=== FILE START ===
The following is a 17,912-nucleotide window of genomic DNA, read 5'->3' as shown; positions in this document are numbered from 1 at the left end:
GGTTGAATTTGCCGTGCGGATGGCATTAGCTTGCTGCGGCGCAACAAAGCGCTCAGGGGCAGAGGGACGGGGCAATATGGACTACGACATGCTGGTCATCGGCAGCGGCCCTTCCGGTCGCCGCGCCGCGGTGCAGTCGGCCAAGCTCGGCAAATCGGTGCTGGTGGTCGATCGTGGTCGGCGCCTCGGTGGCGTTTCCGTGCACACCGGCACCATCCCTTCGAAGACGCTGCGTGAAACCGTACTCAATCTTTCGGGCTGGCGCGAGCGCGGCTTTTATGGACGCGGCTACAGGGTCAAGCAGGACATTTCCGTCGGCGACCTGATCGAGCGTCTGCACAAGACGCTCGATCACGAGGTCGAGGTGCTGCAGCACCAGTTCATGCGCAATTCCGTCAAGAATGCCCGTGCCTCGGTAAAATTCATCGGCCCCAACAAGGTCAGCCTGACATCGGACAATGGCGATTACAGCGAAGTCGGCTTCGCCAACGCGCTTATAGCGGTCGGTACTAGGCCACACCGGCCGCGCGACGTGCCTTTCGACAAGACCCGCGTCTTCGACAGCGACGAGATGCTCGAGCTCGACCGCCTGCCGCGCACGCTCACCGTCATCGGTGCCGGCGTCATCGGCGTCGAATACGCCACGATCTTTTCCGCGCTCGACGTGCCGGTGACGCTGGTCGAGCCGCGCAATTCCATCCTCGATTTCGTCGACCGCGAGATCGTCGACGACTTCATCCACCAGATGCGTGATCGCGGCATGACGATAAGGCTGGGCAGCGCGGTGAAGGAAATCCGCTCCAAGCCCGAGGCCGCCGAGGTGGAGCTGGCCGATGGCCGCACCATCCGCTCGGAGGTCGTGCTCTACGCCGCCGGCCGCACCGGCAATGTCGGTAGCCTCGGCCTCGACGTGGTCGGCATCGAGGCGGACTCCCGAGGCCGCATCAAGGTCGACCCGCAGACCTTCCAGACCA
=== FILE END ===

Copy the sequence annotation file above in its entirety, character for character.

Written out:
The following is a 17,912-nucleotide window of genomic DNA, read 5'->3' as shown; positions in this document are numbered from 1 at the left end:
GGTTGAATTTGCCGTGCGGATGGCATTAGCTTGCTGCGGCGCAACAAAGCGCTCAGGGGCAGAGGGACGGGGCAATATGGACTACGACATGCTGGTCATCGGCAGCGGCCCTTCCGGTCGCCGCGCCGCGGTGCAGTCGGCCAAGCTCGGCAAATCGGTGCTGGTGGTCGATCGTGGTCGGCGCCTCGGTGGCGTTTCCGTGCACACCGGCACCATCCCTTCGAAGACGCTGCGTGAAACCGTACTCAATCTTTCGGGCTGGCGCGAGCGCGGCTTTTATGGACGCGGCTACAGGGTCAAGCAGGACATTTCCGTCGGCGACCTGATCGAGCGTCTGCACAAGACGCTCGATCACGAGGTCGAGGTGCTGCAGCACCAGTTCATGCGCAATTCCGTCAAGAATGCCCGTGCCTCGGTAAAATTCATCGGCCCCAACAAGGTCAGCCTGACATCGGACAATGGCGATTACAGCGAAGTCGGCTTCGCCAACGCGCTTATAGCGGTCGGTACTAGGCCACACCGGCCGCGCGACGTGCCTTTCGACAAGACCCGCGTCTTCGACAGCGACGAGATGCTCGAGCTCGACCGCCTGCCGCGCACGCTCACCGTCATCGGTGCCGGCGTCATCGGCGTCGAATACGCCACGATCTTTTCCGCGCTCGACGTGCCGGTGACGCTGGTCGAGCCGCGCAATTCCATCCTCGATTTCGTCGACCGCGAGATCGTCGACGACTTCATCCACCAGATGCGTGATCGCGGCATGACGATAAGGCTGGGCAGCGCGGTGAAGGAAATCCGCTCCAAGCCCGAGGCCGCCGAGGTGGAGCTGGCCGATGGCCGCACCATCCGCTCGGAGGTCGTGCTCTACGCCGCCGGCCGCACCGGCAATGTCGGTAGCCTCGGCCTCGACGTGGTCGGCATCGAGGCGGACTCCCGAGGCCGCATCAAGGTCGACCCGCAGACCTTCCAGACCA